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Journal Article

From 3D hydrodynamic simulations of common-envelope interaction to gravitational-wave mergers


Pakmor,  Rüdiger
Stellar Astrophysics, MPI for Astrophysics, Max Planck Society;

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Moreno, M. M., Schneider, F. R. N., Röpke, F. K., Ohlmann, S. T., Pakmor, R., Podsiadlowski, P., et al. (2022). From 3D hydrodynamic simulations of common-envelope interaction to gravitational-wave mergers. Astronomy and Astrophysics, 667: A72. doi:10.1051/0004-6361/202142731.

Cite as: https://hdl.handle.net/21.11116/0000-000B-9C0B-A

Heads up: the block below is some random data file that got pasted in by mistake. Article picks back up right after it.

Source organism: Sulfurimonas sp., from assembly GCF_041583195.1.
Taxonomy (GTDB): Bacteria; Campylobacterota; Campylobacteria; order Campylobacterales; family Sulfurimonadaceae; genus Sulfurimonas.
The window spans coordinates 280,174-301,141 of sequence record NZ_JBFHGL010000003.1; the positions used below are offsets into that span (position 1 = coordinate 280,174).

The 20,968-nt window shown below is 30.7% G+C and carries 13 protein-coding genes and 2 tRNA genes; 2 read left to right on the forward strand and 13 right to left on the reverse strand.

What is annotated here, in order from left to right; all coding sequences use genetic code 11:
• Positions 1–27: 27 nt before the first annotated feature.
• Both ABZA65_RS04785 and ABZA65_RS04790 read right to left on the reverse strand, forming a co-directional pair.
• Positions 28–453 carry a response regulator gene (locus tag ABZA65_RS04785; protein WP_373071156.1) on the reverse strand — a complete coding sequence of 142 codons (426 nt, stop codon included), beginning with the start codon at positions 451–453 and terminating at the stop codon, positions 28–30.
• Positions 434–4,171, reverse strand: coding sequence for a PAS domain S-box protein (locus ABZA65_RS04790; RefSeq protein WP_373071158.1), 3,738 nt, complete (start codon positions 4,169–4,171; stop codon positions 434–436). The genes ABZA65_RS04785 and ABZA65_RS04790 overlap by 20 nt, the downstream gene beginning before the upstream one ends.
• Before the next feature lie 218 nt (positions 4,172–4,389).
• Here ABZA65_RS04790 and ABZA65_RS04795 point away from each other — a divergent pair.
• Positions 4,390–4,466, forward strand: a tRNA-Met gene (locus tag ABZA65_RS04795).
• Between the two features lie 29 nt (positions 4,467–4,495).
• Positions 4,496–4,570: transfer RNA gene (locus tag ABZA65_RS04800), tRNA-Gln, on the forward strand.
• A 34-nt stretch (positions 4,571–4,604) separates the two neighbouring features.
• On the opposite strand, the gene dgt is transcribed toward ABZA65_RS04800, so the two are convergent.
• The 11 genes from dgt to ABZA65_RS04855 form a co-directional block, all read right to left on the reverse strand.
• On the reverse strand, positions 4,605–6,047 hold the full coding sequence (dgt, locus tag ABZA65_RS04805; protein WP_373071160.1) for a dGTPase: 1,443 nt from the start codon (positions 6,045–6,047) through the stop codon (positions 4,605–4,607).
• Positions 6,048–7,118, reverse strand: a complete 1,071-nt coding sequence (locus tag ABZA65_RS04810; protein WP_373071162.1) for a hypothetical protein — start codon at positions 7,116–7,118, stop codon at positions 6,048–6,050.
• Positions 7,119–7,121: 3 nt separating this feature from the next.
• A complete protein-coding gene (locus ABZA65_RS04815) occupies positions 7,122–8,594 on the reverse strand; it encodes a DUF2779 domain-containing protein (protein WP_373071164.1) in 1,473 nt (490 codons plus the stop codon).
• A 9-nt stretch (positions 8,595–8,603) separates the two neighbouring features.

Modelling the evolution of progenitors of gravitational-wave merger events in binary stars faces two major uncertainties: the common-envelope phase and supernova kicks. These two processes are critical for the final orbital configuration of double compact-object systems with neutron stars and black holes. Predictive one-dimensional models of common-envelope interaction are lacking and multidimensional simulations are challenged by the vast range of relevant spatial and temporal scales. Here, we present three-dimensional, magnetohydrodynamic simulations of the common-envelope interaction of an initially 10 M red supergiant primary star with a black-hole and a neutron-star companion. Employing the moving-mesh code AREPO and replacing the core of the primary star and the companion with point masses, we show that the high-mass regime is accessible to full ab initio simulations. About half of the common envelope is dynamically ejected at the end of our simulations and the ejecta mass fraction keeps growing. Almost complete envelope ejection seems possible if all ionised gas left over at the end of our simulation eventually recombines and the released energy continues to help unbind the envelope. We find that the dynamical plunge-in of both companions terminates at orbital separations that are too wide for gravitational waves to merge the systems in a Hubble time. However, the orbital separations at the end of our simulations are still decreasing such that the true final value at the end of the common-envelope phase remains uncertain. We discuss the further evolution of the system based on analytical estimates. A subsequent mass-transfer episode from the remaining 3 M core of the supergiant to the compact companion does not shrink the orbit sufficiently either. A neutron-star–neutron-star and neutron-star–black-hole merger is still expected for a fraction of the systems if the supernova kick aligns favourably with the orbital motion. For double neutron star (neutron-star–black-hole) systems we estimate mergers in about 9% (1%) of cases while about 77% (94%) of binaries are disrupted; that is, supernova kicks actually enable gravitational-wave mergers in the binary systems studied here. Assuming orbits smaller by one-third after the common-envelope phase enhances the merger rates by about a factor of two. However, the large post-common-envelope orbital separations found in our simulations mean that a reduction in predicted gravitational-wave merger events appears possible.